Andy Lowenthal

Here’s a quick recap from the session I facilitated at the 2011 Next Gen of Gov’t Conference, entitled Navigating Dunder Mifflin: The Skills No One Teaches You.

Inbox management is crucial. Try to envision your inbox as an actual wooden box on your desk. If you had 300-400 files stacked to the ceiling, you would certainly have difficulty prioritizing your actions. The same is true for your electronic inbox — aim for zero. Or at least <15 — you could likely maintain an organized paper inbox with less than 15 file folders in it.

Okay, so let’s say you agree in principle with this idea of less is more. A near-empty inbox will keep you organized, agile, and satisfied. As your daily stream of messages starts to trickle in around 8:00 a.m., you won’t be distracted by your infinity scroll bar in Outlook. You don’t want a scroll bar. Keep it all “above the fold,” if you can.

Here’s how: Join the FAD: File, Action, or Delete.

File — folders, labels, filters, whatever… Just get the message out of your face. Only file those emails that YOU ARE REASONABLY SURE you’ll need for future reference. Resist the temptation to save everything for “CYA” purposes. If you work in government, you probably know what that means. If somebody wants to nail you for something, they’ll find a way regardless of what email you cough up from 2007.

Action — do it now. Review a memo for clearance? Do it. Someone asking you for an introduction to someone at GSA? Make the connection. What are you bringing for the holiday pot-luck? You know right now whether you’re the tortilla chip kinda gal or the homemade chocolate soufflé kinda guy. So you may as well just put down “tortilla chips.” In other words, why delay? People will be impressed with “how on top of things you are,” and you’ll be one step closer toward you new goal of keeping an empty inbox.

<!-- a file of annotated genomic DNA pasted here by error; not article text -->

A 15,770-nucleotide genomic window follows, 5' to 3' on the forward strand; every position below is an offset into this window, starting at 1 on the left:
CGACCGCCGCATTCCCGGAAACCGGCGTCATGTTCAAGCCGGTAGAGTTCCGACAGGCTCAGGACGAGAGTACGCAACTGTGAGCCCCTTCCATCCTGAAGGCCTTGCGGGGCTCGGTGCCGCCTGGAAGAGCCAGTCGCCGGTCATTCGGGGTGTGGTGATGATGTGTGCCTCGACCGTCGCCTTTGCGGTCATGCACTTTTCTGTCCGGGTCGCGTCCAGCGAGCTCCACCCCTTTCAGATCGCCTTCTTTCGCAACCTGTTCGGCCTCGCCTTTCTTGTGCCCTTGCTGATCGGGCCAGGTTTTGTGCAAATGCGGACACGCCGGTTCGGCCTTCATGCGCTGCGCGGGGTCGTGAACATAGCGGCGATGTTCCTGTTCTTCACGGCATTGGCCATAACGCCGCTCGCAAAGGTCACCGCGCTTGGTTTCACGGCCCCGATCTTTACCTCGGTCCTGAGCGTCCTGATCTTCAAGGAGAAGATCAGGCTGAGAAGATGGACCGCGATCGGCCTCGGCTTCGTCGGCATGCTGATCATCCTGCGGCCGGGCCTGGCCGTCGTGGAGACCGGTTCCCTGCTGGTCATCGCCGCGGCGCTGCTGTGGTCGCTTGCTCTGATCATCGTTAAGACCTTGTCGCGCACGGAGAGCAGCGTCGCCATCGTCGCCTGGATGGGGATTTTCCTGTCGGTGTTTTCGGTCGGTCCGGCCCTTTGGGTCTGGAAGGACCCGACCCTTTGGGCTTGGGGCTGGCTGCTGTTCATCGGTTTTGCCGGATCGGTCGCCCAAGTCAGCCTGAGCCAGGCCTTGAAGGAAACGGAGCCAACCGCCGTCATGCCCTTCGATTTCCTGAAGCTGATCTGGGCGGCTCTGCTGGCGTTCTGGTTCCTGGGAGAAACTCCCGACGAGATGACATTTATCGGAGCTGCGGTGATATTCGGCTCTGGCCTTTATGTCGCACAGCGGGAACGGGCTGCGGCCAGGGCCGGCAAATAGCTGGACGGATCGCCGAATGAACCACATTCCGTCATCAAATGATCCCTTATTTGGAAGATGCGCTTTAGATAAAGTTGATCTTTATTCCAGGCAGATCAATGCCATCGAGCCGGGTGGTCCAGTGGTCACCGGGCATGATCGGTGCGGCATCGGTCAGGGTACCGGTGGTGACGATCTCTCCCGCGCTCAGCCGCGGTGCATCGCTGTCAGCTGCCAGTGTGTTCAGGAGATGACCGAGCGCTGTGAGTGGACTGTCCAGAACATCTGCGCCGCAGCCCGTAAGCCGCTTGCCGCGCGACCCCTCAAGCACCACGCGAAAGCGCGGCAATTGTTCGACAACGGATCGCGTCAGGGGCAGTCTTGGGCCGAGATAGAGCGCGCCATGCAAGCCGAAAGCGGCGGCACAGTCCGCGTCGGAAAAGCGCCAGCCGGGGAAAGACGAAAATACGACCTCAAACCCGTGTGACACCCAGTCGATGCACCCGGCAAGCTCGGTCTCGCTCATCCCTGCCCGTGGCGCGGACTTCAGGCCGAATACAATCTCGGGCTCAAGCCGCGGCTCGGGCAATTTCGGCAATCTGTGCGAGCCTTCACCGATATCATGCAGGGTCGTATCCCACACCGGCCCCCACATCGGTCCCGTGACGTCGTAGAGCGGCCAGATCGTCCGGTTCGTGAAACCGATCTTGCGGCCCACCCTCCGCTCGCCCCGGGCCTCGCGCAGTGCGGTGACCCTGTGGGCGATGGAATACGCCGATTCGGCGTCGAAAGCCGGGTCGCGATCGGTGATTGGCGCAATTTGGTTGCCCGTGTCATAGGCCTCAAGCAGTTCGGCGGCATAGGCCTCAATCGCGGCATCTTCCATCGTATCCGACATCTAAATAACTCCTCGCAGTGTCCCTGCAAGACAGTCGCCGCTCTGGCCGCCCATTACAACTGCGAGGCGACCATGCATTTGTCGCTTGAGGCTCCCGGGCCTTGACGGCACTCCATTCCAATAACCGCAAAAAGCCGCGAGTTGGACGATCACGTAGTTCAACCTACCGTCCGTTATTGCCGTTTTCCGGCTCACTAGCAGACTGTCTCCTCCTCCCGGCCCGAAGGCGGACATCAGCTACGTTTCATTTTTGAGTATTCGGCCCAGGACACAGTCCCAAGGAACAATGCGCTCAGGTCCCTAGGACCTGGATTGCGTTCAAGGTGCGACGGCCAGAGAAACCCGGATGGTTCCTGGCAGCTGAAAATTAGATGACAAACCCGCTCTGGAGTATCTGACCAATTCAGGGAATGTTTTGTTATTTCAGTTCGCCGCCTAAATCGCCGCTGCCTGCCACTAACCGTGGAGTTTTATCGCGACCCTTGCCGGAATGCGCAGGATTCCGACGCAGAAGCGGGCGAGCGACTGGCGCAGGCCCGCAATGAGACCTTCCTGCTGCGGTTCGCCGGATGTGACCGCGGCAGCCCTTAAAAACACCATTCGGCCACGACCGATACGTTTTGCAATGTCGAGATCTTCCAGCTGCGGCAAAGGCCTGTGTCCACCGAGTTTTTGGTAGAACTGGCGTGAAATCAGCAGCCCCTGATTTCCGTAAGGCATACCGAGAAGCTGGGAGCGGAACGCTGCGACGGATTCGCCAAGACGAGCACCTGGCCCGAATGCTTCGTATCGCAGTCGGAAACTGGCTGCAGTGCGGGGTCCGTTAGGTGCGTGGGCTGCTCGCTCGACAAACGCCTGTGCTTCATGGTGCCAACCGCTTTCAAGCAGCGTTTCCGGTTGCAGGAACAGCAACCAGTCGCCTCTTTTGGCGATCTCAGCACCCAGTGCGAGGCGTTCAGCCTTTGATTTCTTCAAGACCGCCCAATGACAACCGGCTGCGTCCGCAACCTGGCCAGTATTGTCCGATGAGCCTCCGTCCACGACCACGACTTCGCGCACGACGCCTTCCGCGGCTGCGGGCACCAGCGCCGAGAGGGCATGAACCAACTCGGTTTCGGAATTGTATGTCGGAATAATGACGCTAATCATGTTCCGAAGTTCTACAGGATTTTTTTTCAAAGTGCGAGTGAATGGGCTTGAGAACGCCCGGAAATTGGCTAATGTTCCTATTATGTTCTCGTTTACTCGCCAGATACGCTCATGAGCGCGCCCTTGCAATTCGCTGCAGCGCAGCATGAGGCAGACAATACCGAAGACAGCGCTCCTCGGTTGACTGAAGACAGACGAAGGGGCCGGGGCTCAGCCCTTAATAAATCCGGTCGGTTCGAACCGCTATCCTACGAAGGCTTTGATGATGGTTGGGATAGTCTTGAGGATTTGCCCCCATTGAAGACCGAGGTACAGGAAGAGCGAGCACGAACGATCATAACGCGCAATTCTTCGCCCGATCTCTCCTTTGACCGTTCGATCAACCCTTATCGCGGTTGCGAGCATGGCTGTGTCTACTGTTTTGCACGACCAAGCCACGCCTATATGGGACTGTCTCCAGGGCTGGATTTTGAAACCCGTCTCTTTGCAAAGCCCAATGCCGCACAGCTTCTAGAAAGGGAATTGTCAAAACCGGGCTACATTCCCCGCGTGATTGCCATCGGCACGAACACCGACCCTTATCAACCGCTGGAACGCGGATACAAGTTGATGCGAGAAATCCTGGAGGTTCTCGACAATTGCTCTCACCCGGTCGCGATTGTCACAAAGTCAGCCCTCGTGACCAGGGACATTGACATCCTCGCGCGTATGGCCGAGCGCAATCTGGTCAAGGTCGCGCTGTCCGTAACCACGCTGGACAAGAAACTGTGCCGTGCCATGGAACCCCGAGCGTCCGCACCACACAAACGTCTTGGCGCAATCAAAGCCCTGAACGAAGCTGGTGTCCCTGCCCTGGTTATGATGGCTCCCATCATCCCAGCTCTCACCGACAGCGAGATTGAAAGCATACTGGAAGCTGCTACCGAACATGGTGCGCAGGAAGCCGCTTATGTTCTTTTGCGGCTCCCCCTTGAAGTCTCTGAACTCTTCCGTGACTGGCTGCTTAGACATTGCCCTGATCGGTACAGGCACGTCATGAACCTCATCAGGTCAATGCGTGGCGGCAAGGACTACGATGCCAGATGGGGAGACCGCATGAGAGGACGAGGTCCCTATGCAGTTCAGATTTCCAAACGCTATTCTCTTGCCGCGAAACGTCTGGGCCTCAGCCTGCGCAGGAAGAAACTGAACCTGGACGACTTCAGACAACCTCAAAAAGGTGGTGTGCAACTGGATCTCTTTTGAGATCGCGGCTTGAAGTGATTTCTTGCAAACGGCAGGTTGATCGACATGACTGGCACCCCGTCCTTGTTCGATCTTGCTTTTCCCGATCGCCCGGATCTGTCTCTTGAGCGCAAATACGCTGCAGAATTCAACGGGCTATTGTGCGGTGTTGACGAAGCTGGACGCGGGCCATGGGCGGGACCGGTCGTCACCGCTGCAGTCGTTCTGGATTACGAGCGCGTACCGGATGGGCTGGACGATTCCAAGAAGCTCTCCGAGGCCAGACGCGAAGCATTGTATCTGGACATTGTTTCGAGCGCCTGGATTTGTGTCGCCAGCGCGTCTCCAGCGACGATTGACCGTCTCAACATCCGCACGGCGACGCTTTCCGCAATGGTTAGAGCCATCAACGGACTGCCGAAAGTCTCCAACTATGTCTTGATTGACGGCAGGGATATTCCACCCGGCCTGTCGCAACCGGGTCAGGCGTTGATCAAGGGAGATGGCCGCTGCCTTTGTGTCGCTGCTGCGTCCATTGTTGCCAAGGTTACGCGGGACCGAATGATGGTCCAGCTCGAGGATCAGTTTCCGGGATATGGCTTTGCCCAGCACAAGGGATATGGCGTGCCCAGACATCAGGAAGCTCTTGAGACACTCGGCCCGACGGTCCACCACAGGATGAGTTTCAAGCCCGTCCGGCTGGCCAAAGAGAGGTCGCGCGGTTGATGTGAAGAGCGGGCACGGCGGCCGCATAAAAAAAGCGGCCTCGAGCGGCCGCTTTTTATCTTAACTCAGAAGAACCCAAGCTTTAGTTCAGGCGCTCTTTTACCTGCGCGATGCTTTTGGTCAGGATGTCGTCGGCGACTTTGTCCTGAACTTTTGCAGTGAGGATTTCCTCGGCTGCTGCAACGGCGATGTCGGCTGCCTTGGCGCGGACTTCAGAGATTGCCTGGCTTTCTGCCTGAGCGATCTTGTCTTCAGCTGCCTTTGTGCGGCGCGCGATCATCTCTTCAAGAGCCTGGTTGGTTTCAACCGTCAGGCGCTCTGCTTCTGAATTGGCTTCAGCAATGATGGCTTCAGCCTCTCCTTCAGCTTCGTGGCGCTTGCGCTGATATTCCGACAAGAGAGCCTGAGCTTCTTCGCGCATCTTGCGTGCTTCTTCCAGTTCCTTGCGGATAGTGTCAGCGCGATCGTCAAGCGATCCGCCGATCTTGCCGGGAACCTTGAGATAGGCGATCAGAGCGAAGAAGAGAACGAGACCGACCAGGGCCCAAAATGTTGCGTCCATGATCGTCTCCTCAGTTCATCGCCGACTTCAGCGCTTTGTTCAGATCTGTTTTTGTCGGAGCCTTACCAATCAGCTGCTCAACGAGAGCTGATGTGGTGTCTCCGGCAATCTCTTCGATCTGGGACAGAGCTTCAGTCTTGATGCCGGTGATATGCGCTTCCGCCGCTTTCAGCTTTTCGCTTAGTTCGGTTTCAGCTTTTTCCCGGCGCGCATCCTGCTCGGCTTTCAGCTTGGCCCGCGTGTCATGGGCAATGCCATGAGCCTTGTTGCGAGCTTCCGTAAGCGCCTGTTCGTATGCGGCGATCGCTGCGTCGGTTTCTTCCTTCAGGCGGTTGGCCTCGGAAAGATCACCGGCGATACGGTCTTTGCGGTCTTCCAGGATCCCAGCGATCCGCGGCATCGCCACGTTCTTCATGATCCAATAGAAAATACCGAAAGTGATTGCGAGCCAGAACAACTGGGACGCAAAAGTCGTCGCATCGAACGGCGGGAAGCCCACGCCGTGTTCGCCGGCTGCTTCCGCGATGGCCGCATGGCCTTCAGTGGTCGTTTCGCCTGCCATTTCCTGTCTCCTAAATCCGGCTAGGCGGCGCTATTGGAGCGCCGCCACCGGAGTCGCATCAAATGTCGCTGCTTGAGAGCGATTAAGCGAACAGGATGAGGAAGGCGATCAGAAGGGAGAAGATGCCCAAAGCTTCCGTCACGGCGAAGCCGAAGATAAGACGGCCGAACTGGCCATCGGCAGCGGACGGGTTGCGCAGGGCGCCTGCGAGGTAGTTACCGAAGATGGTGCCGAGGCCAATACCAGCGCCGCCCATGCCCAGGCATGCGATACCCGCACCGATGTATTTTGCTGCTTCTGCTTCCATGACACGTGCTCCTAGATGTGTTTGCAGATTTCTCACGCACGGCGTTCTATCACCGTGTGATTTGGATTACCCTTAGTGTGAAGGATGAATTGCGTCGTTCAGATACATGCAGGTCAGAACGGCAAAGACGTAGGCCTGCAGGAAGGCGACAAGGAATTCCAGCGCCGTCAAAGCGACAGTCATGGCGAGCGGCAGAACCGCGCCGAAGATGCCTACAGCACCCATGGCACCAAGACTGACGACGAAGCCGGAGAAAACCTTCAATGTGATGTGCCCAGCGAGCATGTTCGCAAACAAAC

Delete — if the information in the email isn’t relevant to you, get rid of it. You should apply the same rules that you do to your USPS mailbox. You probably ditch the junk mail or rip it in half before you even make it past your front door. Apply the same vigor to keeping your email inbox free of garbage. That includes listservs, read receipts, event reminders, 10% off J.Crew coupons — in fact, where possible, you ought to unsubscribe from annoying lists. Don’t be afraid to reply to a legacy task force or working group to ask to be removed from their list. Blame it on your newfound obsession with inbox sanitization, and sanity.

KEY TAKEAWAY: While the color-coding, labeling, filtering, and smartphones maybe be useful, it’s more about your willingness and confidence to make decisions on each message within 24 hours of it hitting your inbox. Like developing any good habit, developing a routine is key.

Inspired? Get started now. If your inbox is >100, move the entire thing into a folder called “OLD INBOX – NEVER AGAIN” and chip away at it when you have 10 minutes between meetings. From this day forward, you are an inbox minimalist. For better or worse, our computers didn’t suffer from a binary meltdown on 11/11/11, but that doesn’t mean you’ve been spared. Give yourself the reboot you deserve.

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